Police Chief Succeeded By Like-Minded Replacement
January 16, 2020
Portland Police Chief Danielle Outlaw resigned from her position last month in favor of another in Philadelphia. Her replacement, Jami Resch, became the new police chief 5 days later.
The abrupt change-up began on December 26 when Outlaw notified Mayor Ted Wheeler of her departure from Portland’s police department. On New Year’s Eve, Resch was sworn in.
In her first press conference as Police Chief Resch, she stated her commitment to her predecessor’s policies. She also expressed prioritizing the community’s trust. Following 7 police chiefs within the last decade, Portland would be eager for a committed leader to remain in the position.
She also comes into the authority role weeks before negotiations take place regarding the contract for Portland Police Bureau’s rank-and-file police union.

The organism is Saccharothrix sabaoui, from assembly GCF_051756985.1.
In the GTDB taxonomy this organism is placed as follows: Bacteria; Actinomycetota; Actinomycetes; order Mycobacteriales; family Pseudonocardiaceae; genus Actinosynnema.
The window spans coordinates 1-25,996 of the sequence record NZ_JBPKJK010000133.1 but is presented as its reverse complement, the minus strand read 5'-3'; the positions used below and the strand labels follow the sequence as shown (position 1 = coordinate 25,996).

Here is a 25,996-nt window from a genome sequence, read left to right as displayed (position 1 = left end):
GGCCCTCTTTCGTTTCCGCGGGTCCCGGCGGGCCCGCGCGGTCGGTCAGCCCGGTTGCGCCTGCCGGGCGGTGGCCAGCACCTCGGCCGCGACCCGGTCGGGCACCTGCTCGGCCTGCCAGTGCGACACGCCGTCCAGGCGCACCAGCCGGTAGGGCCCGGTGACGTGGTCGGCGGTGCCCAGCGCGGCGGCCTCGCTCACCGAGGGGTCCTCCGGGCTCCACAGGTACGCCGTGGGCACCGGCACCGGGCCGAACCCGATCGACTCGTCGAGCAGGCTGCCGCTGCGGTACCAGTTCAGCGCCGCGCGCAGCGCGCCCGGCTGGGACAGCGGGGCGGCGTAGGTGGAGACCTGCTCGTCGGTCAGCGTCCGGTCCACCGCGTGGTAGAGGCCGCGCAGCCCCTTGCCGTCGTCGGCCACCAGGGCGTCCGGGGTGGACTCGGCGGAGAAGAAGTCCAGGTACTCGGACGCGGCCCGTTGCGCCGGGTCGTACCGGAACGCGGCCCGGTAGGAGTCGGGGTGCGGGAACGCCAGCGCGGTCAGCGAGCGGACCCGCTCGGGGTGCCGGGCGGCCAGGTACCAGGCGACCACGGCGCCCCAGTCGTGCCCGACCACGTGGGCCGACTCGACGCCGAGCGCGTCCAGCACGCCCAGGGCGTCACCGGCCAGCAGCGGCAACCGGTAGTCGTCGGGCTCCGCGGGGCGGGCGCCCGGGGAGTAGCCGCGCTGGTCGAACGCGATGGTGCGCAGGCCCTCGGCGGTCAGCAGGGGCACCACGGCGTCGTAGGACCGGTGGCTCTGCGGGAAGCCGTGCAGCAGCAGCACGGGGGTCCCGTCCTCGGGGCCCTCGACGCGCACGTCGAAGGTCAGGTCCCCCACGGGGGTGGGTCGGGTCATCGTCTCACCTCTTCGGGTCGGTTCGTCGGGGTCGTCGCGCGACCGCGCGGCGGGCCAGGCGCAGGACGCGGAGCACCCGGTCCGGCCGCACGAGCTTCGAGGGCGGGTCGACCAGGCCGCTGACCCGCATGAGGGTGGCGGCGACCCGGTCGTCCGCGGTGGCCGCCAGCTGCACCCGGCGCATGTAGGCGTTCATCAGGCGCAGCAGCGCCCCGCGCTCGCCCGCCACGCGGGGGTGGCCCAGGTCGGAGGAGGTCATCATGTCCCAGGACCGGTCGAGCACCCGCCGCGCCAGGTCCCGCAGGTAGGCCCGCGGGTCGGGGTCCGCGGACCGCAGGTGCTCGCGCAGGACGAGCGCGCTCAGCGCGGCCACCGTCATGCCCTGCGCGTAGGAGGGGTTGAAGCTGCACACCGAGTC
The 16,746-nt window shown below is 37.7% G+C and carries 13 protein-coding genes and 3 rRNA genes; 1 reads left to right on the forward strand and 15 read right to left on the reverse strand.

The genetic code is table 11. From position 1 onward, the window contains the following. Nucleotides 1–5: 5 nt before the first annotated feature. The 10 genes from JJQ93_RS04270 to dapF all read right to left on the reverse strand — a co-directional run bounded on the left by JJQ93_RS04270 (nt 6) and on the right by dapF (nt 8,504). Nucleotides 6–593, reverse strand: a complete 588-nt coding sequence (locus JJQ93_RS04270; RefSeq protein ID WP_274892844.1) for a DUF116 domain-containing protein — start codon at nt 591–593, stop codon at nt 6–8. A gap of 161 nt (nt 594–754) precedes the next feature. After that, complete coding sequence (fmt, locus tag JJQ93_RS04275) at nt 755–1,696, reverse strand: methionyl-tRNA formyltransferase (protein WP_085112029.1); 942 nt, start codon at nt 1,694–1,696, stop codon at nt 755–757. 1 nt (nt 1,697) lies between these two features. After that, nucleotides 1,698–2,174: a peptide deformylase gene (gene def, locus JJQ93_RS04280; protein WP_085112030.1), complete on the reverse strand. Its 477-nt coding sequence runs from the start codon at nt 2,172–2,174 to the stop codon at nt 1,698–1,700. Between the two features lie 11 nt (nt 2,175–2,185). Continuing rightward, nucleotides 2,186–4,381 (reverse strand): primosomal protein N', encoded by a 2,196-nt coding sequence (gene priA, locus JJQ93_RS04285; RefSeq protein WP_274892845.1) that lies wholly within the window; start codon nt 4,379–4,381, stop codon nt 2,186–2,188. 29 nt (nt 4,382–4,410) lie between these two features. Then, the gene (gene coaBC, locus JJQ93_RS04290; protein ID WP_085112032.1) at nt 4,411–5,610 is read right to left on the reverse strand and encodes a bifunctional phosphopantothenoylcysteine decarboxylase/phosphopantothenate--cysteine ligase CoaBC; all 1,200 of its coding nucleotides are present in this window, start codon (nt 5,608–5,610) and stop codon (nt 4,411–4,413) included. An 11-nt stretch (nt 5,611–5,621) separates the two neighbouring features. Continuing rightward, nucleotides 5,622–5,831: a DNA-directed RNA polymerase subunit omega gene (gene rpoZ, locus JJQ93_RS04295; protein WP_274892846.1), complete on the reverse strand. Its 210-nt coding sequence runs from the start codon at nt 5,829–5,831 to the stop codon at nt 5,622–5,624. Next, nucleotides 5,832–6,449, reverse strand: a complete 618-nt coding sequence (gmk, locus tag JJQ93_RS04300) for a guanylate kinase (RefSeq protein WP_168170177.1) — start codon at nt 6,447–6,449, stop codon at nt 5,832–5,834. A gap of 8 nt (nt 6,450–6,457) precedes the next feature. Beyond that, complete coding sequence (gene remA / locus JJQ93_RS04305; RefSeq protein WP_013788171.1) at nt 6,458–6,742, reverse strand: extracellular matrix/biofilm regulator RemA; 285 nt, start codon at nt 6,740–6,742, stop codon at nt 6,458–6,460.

Resch’s history with Portland PD stretches back to 1999 when she entered the police academy. Since then, her career included heading the illegal firearms retrieval team and leading crisis situations as commander in charge. She also ran the night shift for the East Precinct.
Outlaw appointed Resch as her second in command back in May of last year.
Now, as Outlaw’s successor, Resch continues to support the same policy decisions. Collectively, Outlaw and now Resch’s platform appears progressive, highlighting transparency and reforms.
Police Chief Adopts Reform
Among the reforms is a pilot program outfitting police officers with body cameras while on-duty. Additionally, Resch supports a program utilizing mental health crisis workers in lieu of police officers for non-violent 911 calls.
Furthering her progressive stances, Resch has established connections with the local Muslim community, addressing their concerns over potential attacks.
She also supports diversion programs rerouting offenders charged with carrying illegal firearms away from prison time. “There are more options available,” she said. “Using all the tools we have available to us is important.”
Resch’s longer history with Portland suggests a more likely long-term tenure as its police chief.